Emergency Rate Cut Brings Federal Funds Rate Back to the Zero Bound
Note: February data does not capture the recent escalation of the coronavirus in the U.S.
- In response to the coronavirus outbreak’s effects on global financial conditions and communities across the U.S., the Federal Open Market Committee (FOMC) cut the federal funds rate by 100 basis points to a range of 0.00 to 0.25 percent at an emergency meeting held on March 15. The FOMC expects that “the coronavirus will weigh on economic activity in the near term and pose risks to the economic outlook.” The FOMC also announced the beginning of a quantitative easing program that includes the purchases of at least $500 billion of U.S. Treasuries and $200 billion of agency mortgage-backed securities over the coming months.
- Initial claims for unemployment insurance jumped by 70,000 to 281,000 in the week ending March 14, according to the Department of Labor. The largest single-week increase since November 2012 pushed claims to the highest level since August 2017 following Hurricane Harvey.
- The current business conditions index for the manufacturing sector fell sharply in March, according to the New York Federal Reserve. The decline was the largest ever recorded since the series began in 2001.
- Retail sales (including food services) fell 0.5 percent in February, according to the Census Bureau, while sales in January were revised upward by three-tenths to a 0.6 percent gain. The February decline can largely be attributed to gasoline station sales, as gas prices sunk 4.2 percent over the month. Core retail sales (excluding food services, auto, building supplies, and gas station sales) were unchanged.
- Housing starts fell 1.5 percent in February to 1.60 million annualized units, according to the Census Bureau. While total starts fell, single-family housing starts rose 6.7 percent to 1.07 million annualized units, the highest level since June 2007. Multifamily starts declined, though remain at the third highest level in 33 years. Single-family permits increased to over 1.0 million annualized units, the highest level since May 2007.
- Existing home sales jumped 6.5 percent in February to a seasonally adjusted annualized rate (SAAR) of 5.77 million, according to the National Association of REALTORS®, the highest level in 13 years. The increase was driven by single-family sales, which rose to the highest level since December 2006.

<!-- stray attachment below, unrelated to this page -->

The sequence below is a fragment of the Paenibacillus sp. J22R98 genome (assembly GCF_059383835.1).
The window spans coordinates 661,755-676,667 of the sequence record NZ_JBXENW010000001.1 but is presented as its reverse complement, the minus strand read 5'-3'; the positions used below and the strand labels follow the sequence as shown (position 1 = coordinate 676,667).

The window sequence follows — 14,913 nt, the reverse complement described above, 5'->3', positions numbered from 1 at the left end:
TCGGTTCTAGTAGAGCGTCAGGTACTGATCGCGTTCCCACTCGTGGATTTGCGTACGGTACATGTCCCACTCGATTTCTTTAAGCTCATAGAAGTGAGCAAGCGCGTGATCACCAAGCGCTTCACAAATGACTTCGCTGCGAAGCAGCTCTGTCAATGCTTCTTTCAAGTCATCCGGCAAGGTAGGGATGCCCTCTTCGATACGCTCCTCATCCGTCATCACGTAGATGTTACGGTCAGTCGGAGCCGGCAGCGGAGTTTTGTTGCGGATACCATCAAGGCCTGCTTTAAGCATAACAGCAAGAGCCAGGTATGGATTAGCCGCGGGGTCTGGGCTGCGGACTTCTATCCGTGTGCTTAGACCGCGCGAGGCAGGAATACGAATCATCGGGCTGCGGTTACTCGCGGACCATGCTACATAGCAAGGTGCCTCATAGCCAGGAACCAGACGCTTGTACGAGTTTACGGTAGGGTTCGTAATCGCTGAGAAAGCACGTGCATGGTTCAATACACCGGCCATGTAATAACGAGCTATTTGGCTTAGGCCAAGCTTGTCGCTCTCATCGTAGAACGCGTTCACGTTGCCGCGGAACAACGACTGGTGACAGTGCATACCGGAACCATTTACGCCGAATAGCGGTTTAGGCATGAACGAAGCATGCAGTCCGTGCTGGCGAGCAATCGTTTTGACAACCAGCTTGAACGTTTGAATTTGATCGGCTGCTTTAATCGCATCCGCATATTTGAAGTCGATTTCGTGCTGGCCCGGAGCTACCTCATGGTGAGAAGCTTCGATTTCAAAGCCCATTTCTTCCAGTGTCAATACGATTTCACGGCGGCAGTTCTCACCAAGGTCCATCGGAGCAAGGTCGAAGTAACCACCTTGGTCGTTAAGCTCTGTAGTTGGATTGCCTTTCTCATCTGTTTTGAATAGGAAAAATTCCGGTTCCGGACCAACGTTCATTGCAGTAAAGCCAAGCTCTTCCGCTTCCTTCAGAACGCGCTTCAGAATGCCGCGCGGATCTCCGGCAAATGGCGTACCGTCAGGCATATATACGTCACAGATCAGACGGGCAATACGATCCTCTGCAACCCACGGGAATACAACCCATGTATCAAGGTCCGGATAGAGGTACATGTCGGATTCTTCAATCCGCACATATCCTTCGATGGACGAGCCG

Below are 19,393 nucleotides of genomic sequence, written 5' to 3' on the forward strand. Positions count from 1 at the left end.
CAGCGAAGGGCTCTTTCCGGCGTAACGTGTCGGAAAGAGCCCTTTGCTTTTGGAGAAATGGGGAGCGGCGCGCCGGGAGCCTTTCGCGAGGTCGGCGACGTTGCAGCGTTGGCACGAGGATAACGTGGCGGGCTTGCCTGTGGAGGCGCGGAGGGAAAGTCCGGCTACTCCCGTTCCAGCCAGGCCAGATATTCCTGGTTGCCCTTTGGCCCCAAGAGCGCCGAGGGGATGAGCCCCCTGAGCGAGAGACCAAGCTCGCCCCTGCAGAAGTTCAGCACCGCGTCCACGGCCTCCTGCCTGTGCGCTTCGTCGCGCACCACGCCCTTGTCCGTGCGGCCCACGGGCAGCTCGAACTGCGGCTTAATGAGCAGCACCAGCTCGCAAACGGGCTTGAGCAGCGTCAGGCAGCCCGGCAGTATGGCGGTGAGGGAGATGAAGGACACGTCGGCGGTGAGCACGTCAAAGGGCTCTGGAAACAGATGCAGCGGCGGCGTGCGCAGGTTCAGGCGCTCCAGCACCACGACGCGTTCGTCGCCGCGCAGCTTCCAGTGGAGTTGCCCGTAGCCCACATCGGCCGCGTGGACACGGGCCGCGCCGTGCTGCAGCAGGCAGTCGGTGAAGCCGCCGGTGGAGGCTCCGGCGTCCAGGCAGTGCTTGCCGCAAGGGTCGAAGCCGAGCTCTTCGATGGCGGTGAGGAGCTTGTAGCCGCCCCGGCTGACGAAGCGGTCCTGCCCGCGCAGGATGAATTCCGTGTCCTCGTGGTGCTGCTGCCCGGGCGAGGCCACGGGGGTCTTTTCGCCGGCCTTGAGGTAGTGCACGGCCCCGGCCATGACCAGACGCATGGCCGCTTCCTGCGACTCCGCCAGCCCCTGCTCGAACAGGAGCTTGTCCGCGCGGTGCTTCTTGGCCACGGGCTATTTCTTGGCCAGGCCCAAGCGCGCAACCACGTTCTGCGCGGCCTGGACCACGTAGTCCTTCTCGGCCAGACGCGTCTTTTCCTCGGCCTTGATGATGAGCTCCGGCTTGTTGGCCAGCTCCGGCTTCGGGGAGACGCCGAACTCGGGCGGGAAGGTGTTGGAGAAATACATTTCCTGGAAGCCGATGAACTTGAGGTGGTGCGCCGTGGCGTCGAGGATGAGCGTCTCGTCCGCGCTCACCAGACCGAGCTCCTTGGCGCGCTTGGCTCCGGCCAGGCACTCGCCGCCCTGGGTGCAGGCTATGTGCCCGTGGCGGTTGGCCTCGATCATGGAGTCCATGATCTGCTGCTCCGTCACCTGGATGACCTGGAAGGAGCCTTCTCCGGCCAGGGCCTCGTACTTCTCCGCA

Given the rapidly evolving developments in the market, the impact to our most recently published forecast will be to the downside. We’re continuing to monitor developments and will provide our next full forecast update in April.
Details on Key Takeaways and Other Releases
- Retail sales (including food services) fell 0.5 percent in February, according to the Census Bureau. Sales of motor vehicles and parts decreased 0.9 percent. Core retail sales (excluding food services, auto, building supplies, and gas station sales) were unchanged. Sales at furniture/appliance stores and building supply stores dropped 0.8 percent and 1.3 percent, respectively. Sales at non-store retailers increased 0.7 percent, the strongest growth since August 2019. From a year ago, retail sales rose 4.3 percent and core retail sales increased 4.0 percent.
- The current business conditions manufacturing index fell 34.4 points in March to negative 21.5, according to the New York Federal Reserve. The forward-looking diffusion index for business conditions within the next six months fell by 21.7 points to 1.2, the lowest level since February 2009. Any reading below zero represents contraction.
- Existing home sales jumped 6.5 percent in February to a SAAR of 5.77 million, according to the National Association of REALTORS®. Single-family sales rose 7.3 percent to a SAAR of 5.17 million, while condo/co-op sales were unchanged from the downwardly revised January number of 600,000. Sales rose in every region except for the Northeast. Supply remained tight as the months’ supply was unchanged at 3.1 months and for-sale inventories fell on a year-over-year basis by 9.8 percent, the ninth consecutive month of declines. The median sales price, which is not adjusted for the mix of sales, rose 8.0 percent year over year, the fastest pace of growth in four years.
- Housing starts fell 1.5 percent in February to 1.60 million annualized units, according to the Census Bureau. Single-family starts rose 6.7 percent to 1.07 million annualized units, while multifamily starts fell 14.9 percent to 527,000 annualized units. Single-family permits increased 1.7 percent to 1.0 million annualized units, while multifamily permits fell 18.3 percent to 460,000 annualized units.
Economic and Strategic Research Group
March 20, 2020
Opinions, analyses, estimates, forecasts and other views of Fannie Mae's Economic and Strategic Research (ESR) Group included in these materials should not be construed as indicating Fannie Mae's business prospects or expected results, are based on a number of assumptions, and are subject to change without notice. How this information affects Fannie Mae will depend on many factors. Although the ESR group bases its opinions, analyses, estimates, forecasts and other views on information it considers reliable, it does not guarantee that the information provided in these materials is accurate, current or suitable for any particular purpose. Changes in the assumptions or the information underlying these views could produce materially different results. The analyses, opinions, estimates, forecasts and other views published by the ESR group represent the views of that group as of the date indicated and do not necessarily represent the views of Fannie Mae or its management.